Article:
Limits...
Nanoparticles induce changes of the electrical activity of neuronal networks on microelectrode array neurochips.

Gramowski A, Flossdorf J, Bhattacharya K, Jonas L, Lantow M, Rahman Q, Schiffmann D, Weiss DG, Dopp E - Environ. Health Perspect. (2010)

Bottom Line: The number of action potentials and the frequency of their patterns (spike and burst rates) showed a significant particle-dependent decrease and significant differences in potency.Additionally, 24 hr exposure to TiO2 NPs caused intracellular formation of ROS in neuronal and glial cells, whereas exposure to CB and Fe2O3 NPs up to a concentration of 10 µg/cm2 did not induce significant changes in free radical levels.NPs at low particle concentrations are able to exhibit a neurotoxic effect by disturbing the electrical activity of neuronal networks, but the underlying mechanisms depend on the particle type.

View Article: PubMed Central - PubMed

Affiliation: Institute of Biological Sciences, Cell Biology and Biosystems Technology, University of Rostock, Rostock, Germany.

ABSTRACT

Background: Nanomaterials are extensively used in industry and daily life, but little is known about possible health effects. An intensified research regarding toxicity of nanomaterials is urgently needed. Several studies have demonstrated that nanoparticles (NPs; diameter < 100 nm) can be transported to the central nervous system; however, interference of NPs with the electrical activity of neurons has not yet been shown.

Objectives/methods: We investigated the acute electrophysiological effects of carbon black (CB), hematite (Fe2O3), and titanium dioxide (TiO2) NPs in primary murine cortical networks on microelectrode array (MEA) neurochips. Uptake of NPs was studied by transmission electron microscopy (TEM), and intracellular formation of reactive oxygen species (ROS) was studied by flow cytometry.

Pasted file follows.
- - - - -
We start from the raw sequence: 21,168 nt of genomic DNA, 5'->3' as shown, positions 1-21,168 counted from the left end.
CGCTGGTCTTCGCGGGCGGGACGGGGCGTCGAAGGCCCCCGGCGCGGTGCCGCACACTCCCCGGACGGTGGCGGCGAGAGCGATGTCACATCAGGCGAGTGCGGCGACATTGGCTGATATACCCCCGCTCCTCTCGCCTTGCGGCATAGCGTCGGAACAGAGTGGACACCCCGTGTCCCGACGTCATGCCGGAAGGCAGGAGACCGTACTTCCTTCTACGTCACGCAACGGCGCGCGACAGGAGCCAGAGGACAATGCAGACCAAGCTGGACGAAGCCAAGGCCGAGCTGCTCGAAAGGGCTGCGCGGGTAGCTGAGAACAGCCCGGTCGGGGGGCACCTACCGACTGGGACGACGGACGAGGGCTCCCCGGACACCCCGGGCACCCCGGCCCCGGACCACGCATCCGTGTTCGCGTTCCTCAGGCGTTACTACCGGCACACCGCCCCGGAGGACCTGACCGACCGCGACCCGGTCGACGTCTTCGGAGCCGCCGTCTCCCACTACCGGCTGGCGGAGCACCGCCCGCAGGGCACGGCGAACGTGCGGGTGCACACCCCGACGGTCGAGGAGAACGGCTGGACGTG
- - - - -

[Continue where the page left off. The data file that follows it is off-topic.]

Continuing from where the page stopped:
Results: The multiparametric assessment of electrical activity changes caused by the NPs revealed an NP-specific and concentration-dependent inhibition of the firing patterns. The number of action potentials and the frequency of their patterns (spike and burst rates) showed a significant particle-dependent decrease and significant differences in potency. Further, we detected the uptake of CB, Fe2O3, and TiO2 into glial cells and neurons by TEM. Additionally, 24 hr exposure to TiO2 NPs caused intracellular formation of ROS in neuronal and glial cells, whereas exposure to CB and Fe2O3 NPs up to a concentration of 10 µg/cm2 did not induce significant changes in free radical levels.

Conclusion: NPs at low particle concentrations are able to exhibit a neurotoxic effect by disturbing the electrical activity of neuronal networks, but the underlying mechanisms depend on the particle type.

Show MeSH

Related in: MedlinePlus

Changes in four general activity parameters of neuronal networks after exposure to Fe2O3 NPs. (A) SR. (B) BR. (C) Burst duration. (D) Spikes in burst.*p < 0.05. **p < 0.01. #p < 0.001.
© Copyright Policy - public-domain
Related In: Results  -  Collection

License
getmorefigures.php?uid=PMC2957913&req=5

f4-ehp-118-1363: Changes in four general activity parameters of neuronal networks after exposure to Fe2O3 NPs. (A) SR. (B) BR. (C) Burst duration. (D) Spikes in burst.*p < 0.05. **p < 0.01. #p < 0.001.

Mentions: We tested Fe2O3 NPs for neurotoxic potential in concentrations of 0.1–100 μg/cm2 (n = 16 per treatment). These NPs caused less pronounced changes in the cortical activity network patterns than did CB NPs. The general activity showed a steady reduction with rising Fe2O3 concentrations, with a maximum decline in SR and BR to 71.0 ± 3.1%, and 76 ± 3.7%, respectively, at 100 μg/cm2 (the highest concentration tested) (Figure 4). At a concentration of 0.5 μg/cm2, Fe2O3 induced a significant decrease in activity. We calculated the EC10, EC50, and EC90 values for the SR as 0.025, 6.6, and 1,760 μg/cm2, respectively (Table 2). This effect on SR was accompanied by changes in the burst structure (specifically, a decrease in the number of spikes in burst to 88.1 ± 2.4%) (Figure 4) and by a reduction in synchronicity and oscillatory behavior [see Supplemental Material, Figures 6 and 7 (doi:10.1289/ehp.0901661)]. However, even at the highest concentration tested, all neurons in the network remained actively bursting. In 16 of the 31 activity parameters, Fe2O3 induced significant changes.